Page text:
We assumed that individuals assigned to a regimen were moved to “off treatment” if they completed their regimen, became nonadherent, experienced a treatment-limiting adverse event, developed active TB, or died (Figure 1). Individuals who developed active TB were at risk of death from TB during the period of TB treatment. After the treatment course, patients were considered cured and moved to the post-TB state. We assumed that no patient developed TB more than once.
Expected value calculations were used to analyze the model using cycles of 1 month duration. Payoffs were calculated for costs, number of active cases, and quality-adjusted life-years (QALYs). We followed the recommendations of the Panel on Cost Effectiveness in Health and Medicine as appropriate (14) and assumed that a strategy was a good use of our economic resources if the incremental cost-effectiveness ratio was $50,000 per QALY or less. Costs and QALYs were discounted at 3%. All costs were converted to 2008 U.S. dollars using the Gross Domestic Product deflator (15).
The base-case analysis estimates and sources for transition probabilities are shown in Table 1, and baseline estimates for costs are shown in Tables 2 and 3. Further information on the estimates used in our analysis can be found in the online supplement.
|Lifetime risk of TB||0.06||0.06–0.4||(2–4, 16)|
|TB risk reduction from 9H-SAT or DOT|
|TB risk reduction from 3HP|
|3 months||0.93||0.60–0.93||(5, 13)|
|TB risk reduction from 4R***|
|Probability of stopping from toxicity|
|Isoniazid-containing||0.014||0.001–0.2||(5, 6, 27, 28)|
|Probability of hospitalization for toxicity|
|Probability of death from drug toxicity|
|Probability of extended treatment (active disease)||0.124||(11)|
|Probability of death from TB||0.03||(20, 32)|
|Number of secondary cases per active case||1.2||0–1.2||(5, 33)|
|Quality of life adjustments (life-years)|
|Treatment of active TB||0.90||0.64–0.93||(32)|
| Prior TB||0.95||0.85–1||(Assumed)|
|Monthly visit costs|
|Nursing visit ($31.97/h)||$17.41||(34)|
|Total visit cost||$66.35||$59.72–$73.00|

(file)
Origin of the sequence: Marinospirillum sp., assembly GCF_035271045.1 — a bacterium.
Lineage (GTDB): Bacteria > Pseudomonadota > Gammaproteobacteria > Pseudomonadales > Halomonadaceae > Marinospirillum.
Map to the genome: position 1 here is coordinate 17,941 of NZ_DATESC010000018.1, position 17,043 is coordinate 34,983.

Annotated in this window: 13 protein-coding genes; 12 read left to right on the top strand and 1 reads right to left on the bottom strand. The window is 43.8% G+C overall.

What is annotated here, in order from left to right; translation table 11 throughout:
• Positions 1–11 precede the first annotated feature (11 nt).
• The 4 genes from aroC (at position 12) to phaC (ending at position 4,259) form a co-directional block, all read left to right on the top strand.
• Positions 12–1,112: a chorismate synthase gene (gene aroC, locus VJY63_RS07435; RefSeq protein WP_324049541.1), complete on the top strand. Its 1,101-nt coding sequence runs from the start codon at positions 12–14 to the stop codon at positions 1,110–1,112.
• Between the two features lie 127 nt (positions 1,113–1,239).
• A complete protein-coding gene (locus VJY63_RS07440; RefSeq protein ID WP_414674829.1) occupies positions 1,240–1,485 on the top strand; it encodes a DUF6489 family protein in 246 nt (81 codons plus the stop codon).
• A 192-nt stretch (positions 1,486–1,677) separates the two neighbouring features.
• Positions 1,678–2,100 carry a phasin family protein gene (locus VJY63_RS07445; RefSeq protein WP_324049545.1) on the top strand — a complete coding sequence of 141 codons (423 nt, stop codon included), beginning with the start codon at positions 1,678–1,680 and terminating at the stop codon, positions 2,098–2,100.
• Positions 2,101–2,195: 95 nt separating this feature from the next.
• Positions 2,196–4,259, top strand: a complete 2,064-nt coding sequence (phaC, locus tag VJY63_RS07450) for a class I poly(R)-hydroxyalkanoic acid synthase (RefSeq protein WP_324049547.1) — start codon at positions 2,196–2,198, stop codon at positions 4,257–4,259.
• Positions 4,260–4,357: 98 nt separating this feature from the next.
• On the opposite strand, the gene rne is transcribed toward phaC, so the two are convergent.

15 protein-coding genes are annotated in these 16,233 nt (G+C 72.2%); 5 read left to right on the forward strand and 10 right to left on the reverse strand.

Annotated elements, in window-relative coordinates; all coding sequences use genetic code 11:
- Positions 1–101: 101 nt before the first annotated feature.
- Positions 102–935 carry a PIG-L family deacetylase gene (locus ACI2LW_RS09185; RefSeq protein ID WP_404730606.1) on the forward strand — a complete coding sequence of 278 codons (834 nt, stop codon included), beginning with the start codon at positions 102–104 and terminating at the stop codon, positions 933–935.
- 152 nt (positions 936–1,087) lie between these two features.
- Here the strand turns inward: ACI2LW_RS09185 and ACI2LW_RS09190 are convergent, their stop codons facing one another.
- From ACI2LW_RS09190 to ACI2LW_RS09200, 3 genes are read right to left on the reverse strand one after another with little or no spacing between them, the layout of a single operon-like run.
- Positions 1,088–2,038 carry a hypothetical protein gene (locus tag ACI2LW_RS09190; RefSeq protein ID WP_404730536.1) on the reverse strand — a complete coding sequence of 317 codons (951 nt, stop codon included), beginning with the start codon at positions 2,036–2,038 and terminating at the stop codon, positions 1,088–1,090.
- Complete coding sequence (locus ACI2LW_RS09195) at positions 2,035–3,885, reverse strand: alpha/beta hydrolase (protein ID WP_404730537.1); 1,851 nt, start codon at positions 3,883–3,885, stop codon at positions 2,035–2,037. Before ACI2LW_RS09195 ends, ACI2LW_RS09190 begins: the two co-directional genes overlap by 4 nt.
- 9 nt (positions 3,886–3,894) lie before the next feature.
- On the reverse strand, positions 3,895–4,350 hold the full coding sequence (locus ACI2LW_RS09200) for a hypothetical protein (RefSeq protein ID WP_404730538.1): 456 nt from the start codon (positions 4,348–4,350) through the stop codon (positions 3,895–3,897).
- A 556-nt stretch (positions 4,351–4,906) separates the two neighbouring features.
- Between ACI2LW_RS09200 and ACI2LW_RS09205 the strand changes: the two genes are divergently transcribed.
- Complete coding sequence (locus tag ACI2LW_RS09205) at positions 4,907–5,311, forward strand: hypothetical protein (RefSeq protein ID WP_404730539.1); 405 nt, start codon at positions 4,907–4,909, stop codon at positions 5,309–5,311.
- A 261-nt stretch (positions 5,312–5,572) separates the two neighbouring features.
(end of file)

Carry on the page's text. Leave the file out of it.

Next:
|Outreach worker ($16.75/h)||$16.75||(36, 37)|
|Patient time (6 min @ $14.86/h)||$1.49||(36, 37)|
|Driving (10 mi at $0.40/mi)||$4.08||(36, 37)|
|Total DOT cost||$22.32||$0–$33.47|
|Isoniazid, 300 mg||$0.02||(M. Kelbaugh, personal communication)|
|Rifapentine, 150 mg||$2.20||(M. Kelbaugh, personal communication)|
|Rifampin, 300 mg||$0.46||(M. Kelbaugh, personal communication)|
|Pyridoxine, 50 mg||$0.01||(M. Kelbaugh, personal communication)|
|Total monthly costs|
|3HP (with DOT)||$167.82|
| Hospitalization (7 d)||$5,320.77||$4,250–$8,000||(23)|
|Patient time, hours||10||$14.86||$1,634.60||(36)|
|Total inpatient treatment||$9,995.81||$5,000–50,000||(36)|
|Outpatient treatment (mo 1 and 2)|
|Drug, doses||8||$9.06||$72.48||Table 2|
|DOT, visits||8||$22.32||$178.53||Table 2|
|Nursing (30 min)||0.5||$31.97||$15.99||(36)|
|Patient time per monthly visit, hours||1.5||$14.86||$22.29||(36)|
|Total outpatient (mo 1 and 2)||$309.51||$245.00–460.00|
|Outpatient treatment (mo 3+)|
|Drug, doses||8||$0.99||$7.92||Table 2|
|DOT, visits||8||$22.32||$178.53||Table 2|
|Nursing (30 min)||0.5||$31.97||$15.99||(36)|
|Patient time per monthly visit, hours||1.5||$14.86||$22.29||(36)|
|Total outpatient treatment (mo 3+)||$244.95||$195.00–370.00|
|Contact tracing/testing (90% of contacts screened)||5.2||$100.33||$469.52||$375.00–715.00||(22, 23)|
|Total per case—6 months||$12,511.71|
|Total per case—9 months||$13,246.57|
The results from the base-case analysis are shown in Tables 4 and 5. Rifampin (4R) was the least expensive regimen, with an average lifetime cost per contact of $495.21. All regimens reduced costs compared with no treatment except for directly observed isoniazid ($2,002.40 vs. $1,527.30 for 9H-DOT and no treatment, respectively). Compared with no treatment, 9H, 9H-DOT, 4R, and 3HP prevented 43.7, 54, 52, and 56.3 additional cases per 1,000 contacts treated, respectively. All four drug regimens provided increased life expectancy (Table 4).
Average Lifetime Cost Per Contact
Incremental Cost Per Contact
Incremental Effectiveness (QALY)
Cases Per 1,000 Contacts, n
Cases Prevented*, n
Average Lifetime Cost Per Contact
Incremental Cost Per Contact
Incremental Effectiveness (QALY)